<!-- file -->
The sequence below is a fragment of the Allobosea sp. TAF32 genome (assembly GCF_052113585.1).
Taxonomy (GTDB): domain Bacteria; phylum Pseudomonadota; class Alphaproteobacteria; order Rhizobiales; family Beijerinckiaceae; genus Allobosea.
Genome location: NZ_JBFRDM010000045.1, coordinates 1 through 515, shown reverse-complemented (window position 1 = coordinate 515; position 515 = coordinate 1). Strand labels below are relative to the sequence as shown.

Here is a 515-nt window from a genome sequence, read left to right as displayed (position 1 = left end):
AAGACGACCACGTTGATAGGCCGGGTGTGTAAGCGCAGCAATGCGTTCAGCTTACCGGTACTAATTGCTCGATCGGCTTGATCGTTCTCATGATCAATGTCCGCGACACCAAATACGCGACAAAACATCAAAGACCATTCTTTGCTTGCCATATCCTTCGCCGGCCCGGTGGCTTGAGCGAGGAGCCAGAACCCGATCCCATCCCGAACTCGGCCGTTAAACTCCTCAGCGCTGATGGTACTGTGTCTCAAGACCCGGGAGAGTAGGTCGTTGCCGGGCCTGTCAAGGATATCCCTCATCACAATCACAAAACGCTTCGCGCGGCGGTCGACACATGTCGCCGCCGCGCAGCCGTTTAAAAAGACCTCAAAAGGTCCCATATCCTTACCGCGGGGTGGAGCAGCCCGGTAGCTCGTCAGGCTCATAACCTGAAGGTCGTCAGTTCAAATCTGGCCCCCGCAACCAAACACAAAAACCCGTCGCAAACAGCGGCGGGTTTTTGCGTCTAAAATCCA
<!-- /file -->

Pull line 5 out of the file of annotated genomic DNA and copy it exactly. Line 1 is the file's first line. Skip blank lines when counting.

AAGACGACCACGTTGATAGGCCGGGTGTGTAAGCGCAGCAATGCGTTCAGCTTACCGGTACTAATTGCTCGATCGGCTTGATCGTTCTCATGATCAATGTCCGCGACACCAAATACGCGACAAAACATCAAAGACCATTCTTTGCTTGCCATATCCTTCGCCGGCCCGGTGGCTTGAGCGAGGAGCCAGAACCCGATCCCATCCCGAACTCGGCCGTTAAACTCCTCAGCGCTGATGGTACTGTGTCTCAAGACCCGGGAGAGTAGGTCGTTGCCGGGCCTGTCAAGGATATCCCTCATCACAATCACAAAACGCTTCGCGCGGCGGTCGACACATGTCGCCGCCGCGCAGCCGTTTAAAAAGACCTCAAAAGGTCCCATATCCTTACCGCGGGGTGGAGCAGCCCGGTAGCTCGTCAGGCTCATAACCTGAAGGTCGTCAGTTCAAATCTGGCCCCCGCAACCAAACACAAAAACCCGTCGCAAACAGCGGCGGGTTTTTGCGTCTAAAATCCA